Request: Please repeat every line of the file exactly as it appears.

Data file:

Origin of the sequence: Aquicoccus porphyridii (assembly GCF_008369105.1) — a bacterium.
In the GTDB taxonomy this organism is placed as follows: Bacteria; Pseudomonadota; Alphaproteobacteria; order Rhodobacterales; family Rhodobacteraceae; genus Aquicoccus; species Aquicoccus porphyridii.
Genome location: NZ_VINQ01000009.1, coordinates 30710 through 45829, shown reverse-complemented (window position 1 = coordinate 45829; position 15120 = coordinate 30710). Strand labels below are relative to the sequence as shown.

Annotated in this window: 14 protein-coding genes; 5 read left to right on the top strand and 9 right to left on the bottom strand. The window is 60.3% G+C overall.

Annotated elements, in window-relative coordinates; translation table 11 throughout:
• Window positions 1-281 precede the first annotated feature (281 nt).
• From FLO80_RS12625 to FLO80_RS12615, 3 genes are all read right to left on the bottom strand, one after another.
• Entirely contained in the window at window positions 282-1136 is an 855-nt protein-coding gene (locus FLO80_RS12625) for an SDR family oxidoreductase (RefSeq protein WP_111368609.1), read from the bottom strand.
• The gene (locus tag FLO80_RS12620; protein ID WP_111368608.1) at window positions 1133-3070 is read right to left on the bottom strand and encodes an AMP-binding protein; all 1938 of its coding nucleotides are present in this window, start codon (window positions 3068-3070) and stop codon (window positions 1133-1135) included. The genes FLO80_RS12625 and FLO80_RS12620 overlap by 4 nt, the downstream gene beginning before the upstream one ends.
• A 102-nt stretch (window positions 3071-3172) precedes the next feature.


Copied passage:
Origin of the sequence: Aquicoccus porphyridii (assembly GCF_008369105.1) — a bacterium.
In the GTDB taxonomy this organism is placed as follows: Bacteria; Pseudomonadota; Alphaproteobacteria; order Rhodobacterales; family Rhodobacteraceae; genus Aquicoccus; species Aquicoccus porphyridii.
Genome location: NZ_VINQ01000009.1, coordinates 30710 through 45829, shown reverse-complemented (window position 1 = coordinate 45829; position 15120 = coordinate 30710). Strand labels below are relative to the sequence as shown.

Annotated in this window: 14 protein-coding genes; 5 read left to right on the top strand and 9 right to left on the bottom strand. The window is 60.3% G+C overall.

Annotated elements, in window-relative coordinates; translation table 11 throughout:
• Window positions 1-281 precede the first annotated feature (281 nt).
• From FLO80_RS12625 to FLO80_RS12615, 3 genes are all read right to left on the bottom strand, one after another.
• Entirely contained in the window at window positions 282-1136 is an 855-nt protein-coding gene (locus FLO80_RS12625) for an SDR family oxidoreductase (RefSeq protein WP_111368609.1), read from the bottom strand.
• The gene (locus tag FLO80_RS12620; protein ID WP_111368608.1) at window positions 1133-3070 is read right to left on the bottom strand and encodes an AMP-binding protein; all 1938 of its coding nucleotides are present in this window, start codon (window positions 3068-3070) and stop codon (window positions 1133-1135) included. The genes FLO80_RS12625 and FLO80_RS12620 overlap by 4 nt, the downstream gene beginning before the upstream one ends.
• A 102-nt stretch (window positions 3071-3172) precedes the next feature.